Nutritional Improvement Correlates with Recovery of Activities of Daily Living among Malnourished Elderly Stroke Patients in the Convalescent Stage: A Cross-Sectional Study



      Whether nutritional improvement correlates with functional recovery in convalescent stroke patients is unclear.


      This study was conducted to examine the relationship between nutritional improvement and recovery of activities of daily living among malnourished elderly stroke patients in the convalescent stage.


      This study used a cross-sectional study design.


      One hundred seventy-eight malnourished stroke patients aged 65 years and older from convalescent rehabilitation wards in Japan between April 2012 and December 2014 were included in the analyses.

      Main outcome measures

      The participants were classified into three groups according to the Mini Nutritional Assessment Short-Form (MNA-SF) score at discharge (0 to 7 as no improvement, 8 to 11 as lesser improvement, and 12 to 14 as greater improvement). The primary outcome was functional independence measure (FIM) efficiency (FIM gain/length of hospital stay). The secondary outcomes were FIM gain and discharge outcome.

      Statistical analysis

      One-way analysis of variance, χ2 test, and Kruskal-Wallis test were performed for univariate analysis. Linear regression analysis was used to adjust for covariates such as age, sex, length of hospital stay, FIM (motor and cognitive) on admission, and lower-order items of MNA-SF. Binomial logistic analysis for discharge outcome (home/others) was performed to adjust for covariates such as age, sex, and FIM.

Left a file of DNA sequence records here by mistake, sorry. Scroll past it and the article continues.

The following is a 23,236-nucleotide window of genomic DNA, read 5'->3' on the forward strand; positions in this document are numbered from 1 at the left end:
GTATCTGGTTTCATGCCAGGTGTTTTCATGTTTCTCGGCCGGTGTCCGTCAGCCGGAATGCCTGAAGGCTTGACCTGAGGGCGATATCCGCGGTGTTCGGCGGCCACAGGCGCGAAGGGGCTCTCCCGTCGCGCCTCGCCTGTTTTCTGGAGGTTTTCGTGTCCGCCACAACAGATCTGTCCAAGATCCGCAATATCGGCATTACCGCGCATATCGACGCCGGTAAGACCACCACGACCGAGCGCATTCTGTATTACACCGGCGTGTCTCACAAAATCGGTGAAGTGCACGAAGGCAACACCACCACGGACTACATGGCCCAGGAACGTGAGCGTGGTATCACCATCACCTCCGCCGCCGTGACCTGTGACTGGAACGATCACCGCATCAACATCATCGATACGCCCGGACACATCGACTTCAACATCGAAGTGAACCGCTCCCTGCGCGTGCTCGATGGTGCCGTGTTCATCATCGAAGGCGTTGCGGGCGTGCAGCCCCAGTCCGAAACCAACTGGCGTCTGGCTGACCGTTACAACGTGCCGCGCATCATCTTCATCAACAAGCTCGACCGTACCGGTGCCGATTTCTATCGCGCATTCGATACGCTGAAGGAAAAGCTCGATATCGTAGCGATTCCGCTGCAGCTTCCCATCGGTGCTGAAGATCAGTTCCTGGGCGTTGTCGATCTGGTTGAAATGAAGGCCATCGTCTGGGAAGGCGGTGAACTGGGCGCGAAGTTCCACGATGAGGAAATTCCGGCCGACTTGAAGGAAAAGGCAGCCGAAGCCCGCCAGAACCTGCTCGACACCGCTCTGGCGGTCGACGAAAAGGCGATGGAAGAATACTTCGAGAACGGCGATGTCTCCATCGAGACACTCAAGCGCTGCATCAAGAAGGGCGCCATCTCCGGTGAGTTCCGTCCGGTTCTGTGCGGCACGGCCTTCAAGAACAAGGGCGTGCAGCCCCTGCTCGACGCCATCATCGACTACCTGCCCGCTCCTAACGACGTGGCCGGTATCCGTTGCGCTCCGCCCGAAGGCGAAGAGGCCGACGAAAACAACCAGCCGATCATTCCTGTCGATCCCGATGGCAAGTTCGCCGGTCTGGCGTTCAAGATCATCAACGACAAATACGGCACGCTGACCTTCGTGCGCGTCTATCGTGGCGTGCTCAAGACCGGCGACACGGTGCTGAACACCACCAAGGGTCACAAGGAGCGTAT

Study participants included 85 men and 93 women with a mean age of 77 years. Based on MNA-SF, 16 were classified as no improvement, 113 as lesser improvement, and 49 as greater improvement. The median FIM efficiency and length of hospital stay were 0.27 points/day and 151.5 days, respectively. The greater improvement group had significantly higher FIM efficiency than the other groups (P<0.001). Home discharge rate was also higher in the GI group (P=0.014). Linear regression analysis for FIM efficiency indicated that mobility, neuropsychological problems, and weight loss, which were lower-order items of MNA-SF at discharge, were independent explanatory variables (R2=0.373; P<0.001).


      These findings suggest that nutritional improvement such as maintenance of body weight is associated with the efficient recovery of activities of daily living among malnourished elderly convalescent stroke patients.


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      S. Nishioka is chief, Department of Clinical Nutrition and Food Services, Nagasaki Rehabilitation Hospital, Nagasaki, Japan.


      E. Nishioka is a registered dietitian, Department of Clinical Nutrition and Food Services, Nagasaki Rehabilitation Hospital, Nagasaki, Japan.


      T. Yoshida is a registered dietitian, Department of Clinical Nutrition and Food Services, Nagasaki Rehabilitation Hospital, Nagasaki, Japan.


      N. Mori is a registered dietitian, Department of Clinical Nutrition and Food Services, Nagasaki Rehabilitation Hospital, Nagasaki, Japan.


      R. Watanabe is a registered dietitian, Department of Clinical Nutrition and Food Services, Nagasaki Rehabilitation Hospital, Nagasaki, Japan.


      H. Wakabayashi is an assistant professor, Department of Rehabilitation Medicine, Yokohama City University Medical Center, Kanagawa, Japan.